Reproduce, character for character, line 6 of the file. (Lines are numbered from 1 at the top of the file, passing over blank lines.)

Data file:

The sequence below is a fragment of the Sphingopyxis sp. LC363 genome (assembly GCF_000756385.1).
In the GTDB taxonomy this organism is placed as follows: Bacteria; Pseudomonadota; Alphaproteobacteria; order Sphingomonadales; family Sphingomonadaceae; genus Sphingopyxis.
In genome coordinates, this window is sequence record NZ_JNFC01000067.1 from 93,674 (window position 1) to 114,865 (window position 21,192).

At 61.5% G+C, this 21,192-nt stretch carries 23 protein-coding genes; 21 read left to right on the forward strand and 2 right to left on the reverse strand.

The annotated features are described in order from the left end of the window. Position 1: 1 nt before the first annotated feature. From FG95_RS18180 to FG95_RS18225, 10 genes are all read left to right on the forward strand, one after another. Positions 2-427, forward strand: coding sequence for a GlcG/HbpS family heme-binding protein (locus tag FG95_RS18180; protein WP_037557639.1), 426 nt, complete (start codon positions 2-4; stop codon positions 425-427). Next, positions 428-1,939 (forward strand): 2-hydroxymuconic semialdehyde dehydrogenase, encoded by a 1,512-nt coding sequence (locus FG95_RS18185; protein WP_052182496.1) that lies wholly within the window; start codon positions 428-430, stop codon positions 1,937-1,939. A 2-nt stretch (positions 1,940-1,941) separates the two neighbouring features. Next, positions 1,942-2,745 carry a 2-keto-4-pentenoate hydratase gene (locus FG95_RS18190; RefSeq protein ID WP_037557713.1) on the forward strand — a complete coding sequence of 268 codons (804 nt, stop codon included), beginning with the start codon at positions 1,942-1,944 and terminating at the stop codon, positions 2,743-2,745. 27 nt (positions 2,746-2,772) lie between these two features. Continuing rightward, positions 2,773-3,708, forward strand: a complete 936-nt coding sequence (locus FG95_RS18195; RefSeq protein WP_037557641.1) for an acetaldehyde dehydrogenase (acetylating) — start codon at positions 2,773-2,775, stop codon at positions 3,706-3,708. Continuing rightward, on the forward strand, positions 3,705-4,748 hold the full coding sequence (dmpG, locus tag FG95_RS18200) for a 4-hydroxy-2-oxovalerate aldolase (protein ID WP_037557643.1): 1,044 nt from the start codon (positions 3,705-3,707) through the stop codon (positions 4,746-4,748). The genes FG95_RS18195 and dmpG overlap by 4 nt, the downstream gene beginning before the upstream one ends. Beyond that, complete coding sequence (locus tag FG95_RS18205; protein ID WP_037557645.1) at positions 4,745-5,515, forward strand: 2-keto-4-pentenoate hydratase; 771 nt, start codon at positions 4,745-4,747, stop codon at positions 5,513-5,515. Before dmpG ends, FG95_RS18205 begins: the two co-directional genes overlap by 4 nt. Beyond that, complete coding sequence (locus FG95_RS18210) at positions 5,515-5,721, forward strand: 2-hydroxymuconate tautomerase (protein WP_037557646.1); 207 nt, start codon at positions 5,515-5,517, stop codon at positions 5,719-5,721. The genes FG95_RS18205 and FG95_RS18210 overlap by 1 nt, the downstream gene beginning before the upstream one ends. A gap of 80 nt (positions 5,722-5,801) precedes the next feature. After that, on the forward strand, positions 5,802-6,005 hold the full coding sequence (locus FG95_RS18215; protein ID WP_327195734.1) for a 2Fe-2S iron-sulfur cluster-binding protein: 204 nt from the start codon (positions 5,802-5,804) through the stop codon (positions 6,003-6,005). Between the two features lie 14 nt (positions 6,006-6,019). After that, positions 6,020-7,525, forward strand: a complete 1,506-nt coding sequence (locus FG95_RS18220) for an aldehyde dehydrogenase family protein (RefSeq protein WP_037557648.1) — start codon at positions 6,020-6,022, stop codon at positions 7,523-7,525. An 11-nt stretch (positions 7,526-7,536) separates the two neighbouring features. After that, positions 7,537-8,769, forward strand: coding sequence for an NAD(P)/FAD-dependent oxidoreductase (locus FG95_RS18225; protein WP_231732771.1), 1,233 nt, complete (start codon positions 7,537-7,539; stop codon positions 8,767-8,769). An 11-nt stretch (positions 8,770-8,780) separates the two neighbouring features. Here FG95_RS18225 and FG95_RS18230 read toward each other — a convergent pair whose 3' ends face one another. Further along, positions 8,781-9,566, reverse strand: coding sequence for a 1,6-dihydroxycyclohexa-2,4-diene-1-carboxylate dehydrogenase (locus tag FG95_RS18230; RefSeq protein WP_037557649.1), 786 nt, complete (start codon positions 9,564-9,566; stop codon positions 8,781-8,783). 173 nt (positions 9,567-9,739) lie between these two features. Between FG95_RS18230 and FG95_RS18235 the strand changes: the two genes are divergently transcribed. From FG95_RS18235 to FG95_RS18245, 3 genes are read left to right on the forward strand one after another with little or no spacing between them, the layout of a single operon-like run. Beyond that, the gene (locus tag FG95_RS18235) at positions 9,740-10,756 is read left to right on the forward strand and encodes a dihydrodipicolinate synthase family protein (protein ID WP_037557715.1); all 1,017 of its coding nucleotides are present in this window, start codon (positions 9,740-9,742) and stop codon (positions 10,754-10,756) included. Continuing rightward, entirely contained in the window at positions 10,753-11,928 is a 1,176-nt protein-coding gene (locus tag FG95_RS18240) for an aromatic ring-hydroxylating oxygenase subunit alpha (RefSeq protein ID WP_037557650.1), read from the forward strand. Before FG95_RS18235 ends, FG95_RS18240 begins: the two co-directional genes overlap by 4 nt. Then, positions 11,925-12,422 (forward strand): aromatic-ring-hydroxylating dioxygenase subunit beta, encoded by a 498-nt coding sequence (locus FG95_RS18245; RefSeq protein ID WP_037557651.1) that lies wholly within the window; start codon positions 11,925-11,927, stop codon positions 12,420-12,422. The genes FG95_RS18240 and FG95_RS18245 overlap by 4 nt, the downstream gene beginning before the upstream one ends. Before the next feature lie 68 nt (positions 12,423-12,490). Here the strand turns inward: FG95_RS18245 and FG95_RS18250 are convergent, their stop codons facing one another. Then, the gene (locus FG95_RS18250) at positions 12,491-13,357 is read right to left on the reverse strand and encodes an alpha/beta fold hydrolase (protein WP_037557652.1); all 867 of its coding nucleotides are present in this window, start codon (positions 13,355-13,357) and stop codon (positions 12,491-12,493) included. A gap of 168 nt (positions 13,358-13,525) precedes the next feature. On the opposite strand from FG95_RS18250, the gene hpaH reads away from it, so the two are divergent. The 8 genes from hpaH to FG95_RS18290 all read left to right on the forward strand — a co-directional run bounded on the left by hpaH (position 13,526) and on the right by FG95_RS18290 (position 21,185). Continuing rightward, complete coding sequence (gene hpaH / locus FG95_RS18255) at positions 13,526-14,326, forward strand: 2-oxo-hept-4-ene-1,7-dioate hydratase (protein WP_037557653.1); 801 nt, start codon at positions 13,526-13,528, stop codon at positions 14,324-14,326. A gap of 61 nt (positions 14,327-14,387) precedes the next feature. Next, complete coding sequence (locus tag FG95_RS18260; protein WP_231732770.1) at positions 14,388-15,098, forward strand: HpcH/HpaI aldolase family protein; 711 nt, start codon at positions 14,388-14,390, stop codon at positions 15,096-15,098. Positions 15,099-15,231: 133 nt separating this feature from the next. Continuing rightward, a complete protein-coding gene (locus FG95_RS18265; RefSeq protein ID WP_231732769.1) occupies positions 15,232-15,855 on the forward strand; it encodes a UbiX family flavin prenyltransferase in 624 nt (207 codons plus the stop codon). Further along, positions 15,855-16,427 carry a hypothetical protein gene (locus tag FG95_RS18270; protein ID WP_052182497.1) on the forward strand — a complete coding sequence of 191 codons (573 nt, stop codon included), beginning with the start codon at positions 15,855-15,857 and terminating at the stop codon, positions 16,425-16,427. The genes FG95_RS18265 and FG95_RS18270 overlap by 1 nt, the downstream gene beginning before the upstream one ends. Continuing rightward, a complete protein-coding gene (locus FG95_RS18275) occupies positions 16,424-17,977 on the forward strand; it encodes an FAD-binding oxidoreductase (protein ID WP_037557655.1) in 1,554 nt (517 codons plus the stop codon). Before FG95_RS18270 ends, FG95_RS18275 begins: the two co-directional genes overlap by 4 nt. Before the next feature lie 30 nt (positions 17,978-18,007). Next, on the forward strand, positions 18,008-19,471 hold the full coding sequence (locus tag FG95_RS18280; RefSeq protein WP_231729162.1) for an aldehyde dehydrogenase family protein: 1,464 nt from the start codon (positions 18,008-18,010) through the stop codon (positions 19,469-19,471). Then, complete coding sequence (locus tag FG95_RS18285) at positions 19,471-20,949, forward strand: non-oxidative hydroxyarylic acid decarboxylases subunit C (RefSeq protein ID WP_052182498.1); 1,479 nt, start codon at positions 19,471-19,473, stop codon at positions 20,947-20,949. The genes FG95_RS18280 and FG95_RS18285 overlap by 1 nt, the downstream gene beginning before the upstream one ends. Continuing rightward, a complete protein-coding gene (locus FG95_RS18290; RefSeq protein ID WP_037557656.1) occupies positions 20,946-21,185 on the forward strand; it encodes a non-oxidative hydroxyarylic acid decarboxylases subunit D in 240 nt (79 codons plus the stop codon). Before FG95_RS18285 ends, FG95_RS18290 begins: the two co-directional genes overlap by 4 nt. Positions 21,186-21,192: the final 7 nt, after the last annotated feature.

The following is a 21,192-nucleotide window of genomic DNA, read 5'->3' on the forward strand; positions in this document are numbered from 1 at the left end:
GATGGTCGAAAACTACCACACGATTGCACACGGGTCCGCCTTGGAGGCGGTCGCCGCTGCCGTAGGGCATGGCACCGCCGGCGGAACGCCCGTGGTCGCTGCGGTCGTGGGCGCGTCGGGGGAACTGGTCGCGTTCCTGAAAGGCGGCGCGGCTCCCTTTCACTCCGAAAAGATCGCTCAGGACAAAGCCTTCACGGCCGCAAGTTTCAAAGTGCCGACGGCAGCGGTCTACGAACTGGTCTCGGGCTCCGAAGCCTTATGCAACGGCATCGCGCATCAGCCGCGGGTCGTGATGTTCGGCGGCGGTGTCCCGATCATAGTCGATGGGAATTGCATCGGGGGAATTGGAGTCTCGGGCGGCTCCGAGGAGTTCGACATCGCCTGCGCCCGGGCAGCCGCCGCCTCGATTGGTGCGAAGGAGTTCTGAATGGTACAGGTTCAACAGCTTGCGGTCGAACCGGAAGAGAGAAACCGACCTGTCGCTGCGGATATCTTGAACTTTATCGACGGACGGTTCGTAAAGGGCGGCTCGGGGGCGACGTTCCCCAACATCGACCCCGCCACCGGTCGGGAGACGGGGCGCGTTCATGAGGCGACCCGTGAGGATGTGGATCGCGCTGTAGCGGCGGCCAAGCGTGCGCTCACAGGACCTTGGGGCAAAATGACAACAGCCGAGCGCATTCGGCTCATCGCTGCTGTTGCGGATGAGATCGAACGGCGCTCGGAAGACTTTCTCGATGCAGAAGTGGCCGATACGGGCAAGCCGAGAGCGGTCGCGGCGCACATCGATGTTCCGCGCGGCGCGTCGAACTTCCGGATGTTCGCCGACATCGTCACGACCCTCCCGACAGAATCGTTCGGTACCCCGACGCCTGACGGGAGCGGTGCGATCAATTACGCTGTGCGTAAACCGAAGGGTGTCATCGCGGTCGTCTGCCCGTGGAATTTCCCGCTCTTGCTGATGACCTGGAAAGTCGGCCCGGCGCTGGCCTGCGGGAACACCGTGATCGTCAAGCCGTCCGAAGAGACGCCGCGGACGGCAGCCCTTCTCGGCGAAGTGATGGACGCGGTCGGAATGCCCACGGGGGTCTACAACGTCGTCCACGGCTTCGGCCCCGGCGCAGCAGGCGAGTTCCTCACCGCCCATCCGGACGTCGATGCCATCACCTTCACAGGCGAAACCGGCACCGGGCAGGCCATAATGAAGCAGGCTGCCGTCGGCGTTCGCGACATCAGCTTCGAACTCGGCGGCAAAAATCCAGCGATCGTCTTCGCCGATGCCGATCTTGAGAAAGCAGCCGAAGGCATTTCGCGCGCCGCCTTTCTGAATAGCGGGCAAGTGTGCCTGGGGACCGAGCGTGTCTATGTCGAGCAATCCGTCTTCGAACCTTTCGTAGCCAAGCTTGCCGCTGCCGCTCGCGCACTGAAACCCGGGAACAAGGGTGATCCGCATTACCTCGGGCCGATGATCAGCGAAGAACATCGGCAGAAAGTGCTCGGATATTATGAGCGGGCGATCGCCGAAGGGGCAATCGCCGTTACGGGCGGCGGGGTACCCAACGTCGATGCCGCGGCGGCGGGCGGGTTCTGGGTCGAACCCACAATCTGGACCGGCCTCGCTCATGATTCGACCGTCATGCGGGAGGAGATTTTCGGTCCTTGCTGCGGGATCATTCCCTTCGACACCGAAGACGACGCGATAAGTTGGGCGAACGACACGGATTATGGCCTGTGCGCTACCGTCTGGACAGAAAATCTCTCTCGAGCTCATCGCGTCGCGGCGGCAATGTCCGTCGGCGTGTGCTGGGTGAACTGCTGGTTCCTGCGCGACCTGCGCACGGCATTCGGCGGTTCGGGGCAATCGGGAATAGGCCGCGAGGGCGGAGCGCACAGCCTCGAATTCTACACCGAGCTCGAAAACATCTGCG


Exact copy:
The following is a 21,192-nucleotide window of genomic DNA, read 5'->3' on the forward strand; positions in this document are numbered from 1 at the left end: